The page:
I have 3 important organic gardening tips for you. You don’t have to tattoo them onto your knuckles – remembering them will suffice.
If you’ve read my book, you know that I tend to get rather detailed in my organic gardening practices, because I like the process of perfecting my soil in order to get the healthiest possible plants – especially food plants.
But the fact is that we can have some pretty decent gardens by remembering to follow just the basics.
A few years ago, Heide Hermary of Gaia College wrote a nice little booklet called Soil Testing For Organic Gardeners. In it, she shows why most soil testing is not vital for the average gardener, and she gives 3 organic gardening tips to remember instead. She calls them the 3 M’s.
I still recommend soil testing for people who want to grow a lot of healthy food, and for professionals, but for most people these tips are a good place to start, and even us pros have to remember them, too.
1. Mulch. Mulch protects the soil, controls weeds, retains moisture, and most important, the best mulch types supply nutrients. The best mulch is leaves.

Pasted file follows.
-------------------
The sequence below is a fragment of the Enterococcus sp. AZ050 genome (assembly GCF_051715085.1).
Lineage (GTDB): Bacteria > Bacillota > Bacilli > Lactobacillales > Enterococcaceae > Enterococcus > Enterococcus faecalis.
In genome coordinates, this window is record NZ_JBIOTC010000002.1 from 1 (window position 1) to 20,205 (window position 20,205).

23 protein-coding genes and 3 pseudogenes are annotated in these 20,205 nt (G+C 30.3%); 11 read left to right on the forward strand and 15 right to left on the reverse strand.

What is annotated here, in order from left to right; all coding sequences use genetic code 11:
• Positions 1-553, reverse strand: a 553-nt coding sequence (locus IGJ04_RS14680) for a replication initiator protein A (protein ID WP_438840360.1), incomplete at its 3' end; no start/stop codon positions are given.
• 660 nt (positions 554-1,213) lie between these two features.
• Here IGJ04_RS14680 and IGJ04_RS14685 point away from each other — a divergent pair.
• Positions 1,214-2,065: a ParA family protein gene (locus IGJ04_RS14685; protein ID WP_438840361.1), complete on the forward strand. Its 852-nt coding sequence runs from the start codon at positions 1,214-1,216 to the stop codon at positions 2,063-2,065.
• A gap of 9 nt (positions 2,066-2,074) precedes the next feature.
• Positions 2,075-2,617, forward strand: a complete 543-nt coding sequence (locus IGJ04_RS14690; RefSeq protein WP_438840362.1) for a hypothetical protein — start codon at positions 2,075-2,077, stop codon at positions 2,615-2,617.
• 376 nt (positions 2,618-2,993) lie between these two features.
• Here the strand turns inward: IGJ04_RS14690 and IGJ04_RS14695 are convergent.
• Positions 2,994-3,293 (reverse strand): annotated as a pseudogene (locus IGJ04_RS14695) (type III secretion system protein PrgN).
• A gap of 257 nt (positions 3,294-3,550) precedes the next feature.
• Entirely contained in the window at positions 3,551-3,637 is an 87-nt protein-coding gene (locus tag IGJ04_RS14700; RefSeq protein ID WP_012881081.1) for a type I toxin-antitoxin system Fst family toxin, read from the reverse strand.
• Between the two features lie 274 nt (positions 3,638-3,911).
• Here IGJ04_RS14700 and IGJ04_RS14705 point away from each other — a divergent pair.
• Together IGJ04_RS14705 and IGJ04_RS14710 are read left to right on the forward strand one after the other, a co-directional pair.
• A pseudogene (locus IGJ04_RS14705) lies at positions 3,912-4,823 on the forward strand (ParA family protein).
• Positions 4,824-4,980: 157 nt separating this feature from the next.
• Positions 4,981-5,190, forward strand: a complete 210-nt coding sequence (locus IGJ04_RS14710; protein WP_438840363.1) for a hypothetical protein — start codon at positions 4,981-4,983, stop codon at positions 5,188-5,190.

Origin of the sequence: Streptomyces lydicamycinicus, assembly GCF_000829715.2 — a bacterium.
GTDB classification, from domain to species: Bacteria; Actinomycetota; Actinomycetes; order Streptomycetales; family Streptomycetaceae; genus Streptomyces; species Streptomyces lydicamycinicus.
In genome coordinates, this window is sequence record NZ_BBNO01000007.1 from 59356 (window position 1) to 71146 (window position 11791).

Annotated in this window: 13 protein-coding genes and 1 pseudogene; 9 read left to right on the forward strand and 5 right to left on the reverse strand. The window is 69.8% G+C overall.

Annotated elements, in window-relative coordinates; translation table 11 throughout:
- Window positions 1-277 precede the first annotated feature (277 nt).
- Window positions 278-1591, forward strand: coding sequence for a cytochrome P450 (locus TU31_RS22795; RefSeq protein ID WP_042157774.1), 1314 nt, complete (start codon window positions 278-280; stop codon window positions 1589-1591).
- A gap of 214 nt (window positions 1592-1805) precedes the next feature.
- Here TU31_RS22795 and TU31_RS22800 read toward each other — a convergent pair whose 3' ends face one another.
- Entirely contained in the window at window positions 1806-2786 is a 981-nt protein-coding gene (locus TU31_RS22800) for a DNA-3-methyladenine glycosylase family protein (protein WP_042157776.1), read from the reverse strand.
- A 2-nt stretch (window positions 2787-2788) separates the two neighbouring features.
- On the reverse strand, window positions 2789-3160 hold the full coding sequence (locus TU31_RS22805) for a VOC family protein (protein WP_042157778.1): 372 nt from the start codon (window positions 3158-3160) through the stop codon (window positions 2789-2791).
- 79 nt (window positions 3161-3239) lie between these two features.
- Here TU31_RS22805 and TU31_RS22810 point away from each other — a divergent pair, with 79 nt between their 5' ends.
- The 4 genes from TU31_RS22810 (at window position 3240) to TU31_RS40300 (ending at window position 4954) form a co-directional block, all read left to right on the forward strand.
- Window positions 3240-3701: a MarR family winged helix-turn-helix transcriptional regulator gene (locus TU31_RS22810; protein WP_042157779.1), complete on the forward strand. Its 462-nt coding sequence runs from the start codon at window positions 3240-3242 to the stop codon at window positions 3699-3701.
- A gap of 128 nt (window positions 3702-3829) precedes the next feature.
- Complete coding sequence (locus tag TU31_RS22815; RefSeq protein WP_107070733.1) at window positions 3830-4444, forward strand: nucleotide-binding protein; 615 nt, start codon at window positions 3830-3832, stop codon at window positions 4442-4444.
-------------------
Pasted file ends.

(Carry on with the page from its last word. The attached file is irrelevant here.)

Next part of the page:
This is how nature fertilizes. Not with bark (which has very little nutrition and often contains toxins) and not with stones (which stop the whole organic matter recycling process altogether). Wood chips aren’t ideal either, since they can cause some problems in the soil. Straw provides some benefits, but leaves are the ultimate.
2. Microbes. You’d think a list of organic gardening tips would include organic fertilizers, but while nutrients are important for the health of the soil and plants, the thing we’re often lacking more than nutrients is a healthy soil food web, especially beneficial microbes.
The best way to bring microbes into the garden is through well-made, aerobic compost. It has the added benefit of supplying nutrients and organic matter. When we run out of good compost, we can use compost tea, effective microorganisms, and a plethora of new microbial products to help us inexpensively inoculate our garden, including the leaves of our plants.
Update: 2 1/2 years after writing this, I started selling microbial inoculants, so you can learn more about them here.
3. Moisture. This should probably be number one. Water is vital to all living things, and if you aren’t supplying it properly, your plants will be very sad.
Not enough water is certainly a problem, but so is setting the irrigation system to come on every day for 10 minutes – that just keeps the soil surface moist, encouraging the roots to stay up there instead of traveling deep into the soil. We want them to go deep because they will have access to more water, more nutrition and more stability.
So there are 3 of the most important organic gardening tips to remember. Are you doing all of these things? Is there one you need to focus on more this year? Let me know below.
And then you can download that little booklet for free from the SOUL website. Lots of good info in there. Here’s a link directly to the pdf: Soil Testing For Organic Gardeners.